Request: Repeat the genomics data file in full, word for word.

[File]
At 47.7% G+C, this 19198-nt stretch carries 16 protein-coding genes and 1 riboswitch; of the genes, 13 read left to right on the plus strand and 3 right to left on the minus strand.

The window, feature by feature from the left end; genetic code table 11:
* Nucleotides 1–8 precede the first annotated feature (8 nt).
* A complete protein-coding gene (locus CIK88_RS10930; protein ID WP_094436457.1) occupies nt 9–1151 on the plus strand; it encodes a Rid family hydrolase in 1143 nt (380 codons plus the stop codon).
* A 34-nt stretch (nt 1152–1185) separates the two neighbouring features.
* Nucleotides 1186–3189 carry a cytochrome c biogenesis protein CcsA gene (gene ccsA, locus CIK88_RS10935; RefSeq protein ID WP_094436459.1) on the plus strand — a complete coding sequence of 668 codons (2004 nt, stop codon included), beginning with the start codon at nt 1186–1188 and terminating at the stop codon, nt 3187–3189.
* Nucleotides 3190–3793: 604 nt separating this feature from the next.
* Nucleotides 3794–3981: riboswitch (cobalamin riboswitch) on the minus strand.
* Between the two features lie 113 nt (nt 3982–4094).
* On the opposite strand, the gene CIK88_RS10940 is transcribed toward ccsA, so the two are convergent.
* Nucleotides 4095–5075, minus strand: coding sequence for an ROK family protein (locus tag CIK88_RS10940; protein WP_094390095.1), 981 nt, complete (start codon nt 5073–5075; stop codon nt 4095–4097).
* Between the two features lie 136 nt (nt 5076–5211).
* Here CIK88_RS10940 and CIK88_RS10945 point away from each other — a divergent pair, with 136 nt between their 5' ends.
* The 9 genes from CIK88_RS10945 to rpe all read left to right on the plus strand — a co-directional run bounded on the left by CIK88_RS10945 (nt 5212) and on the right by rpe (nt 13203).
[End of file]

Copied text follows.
At 47.7% G+C, this 19198-nt stretch carries 16 protein-coding genes and 1 riboswitch; of the genes, 13 read left to right on the plus strand and 3 right to left on the minus strand.

The window, feature by feature from the left end; genetic code table 11:
* Nucleotides 1–8 precede the first annotated feature (8 nt).
* A complete protein-coding gene (locus CIK88_RS10930; protein ID WP_094436457.1) occupies nt 9–1151 on the plus strand; it encodes a Rid family hydrolase in 1143 nt (380 codons plus the stop codon).
* A 34-nt stretch (nt 1152–1185) separates the two neighbouring features.
* Nucleotides 1186–3189 carry a cytochrome c biogenesis protein CcsA gene (gene ccsA, locus CIK88_RS10935; RefSeq protein ID WP_094436459.1) on the plus strand — a complete coding sequence of 668 codons (2004 nt, stop codon included), beginning with the start codon at nt 1186–1188 and terminating at the stop codon, nt 3187–3189.
* Nucleotides 3190–3793: 604 nt separating this feature from the next.
* Nucleotides 3794–3981: riboswitch (cobalamin riboswitch) on the minus strand.
* Between the two features lie 113 nt (nt 3982–4094).
* On the opposite strand, the gene CIK88_RS10940 is transcribed toward ccsA, so the two are convergent.
* Nucleotides 4095–5075, minus strand: coding sequence for an ROK family protein (locus tag CIK88_RS10940; protein WP_094390095.1), 981 nt, complete (start codon nt 5073–5075; stop codon nt 4095–4097).
* Between the two features lie 136 nt (nt 5076–5211).
* Here CIK88_RS10940 and CIK88_RS10945 point away from each other — a divergent pair, with 136 nt between their 5' ends.
* The 9 genes from CIK88_RS10945 to rpe all read left to right on the plus strand — a co-directional run bounded on the left by CIK88_RS10945 (nt 5212) and on the right by rpe (nt 13203).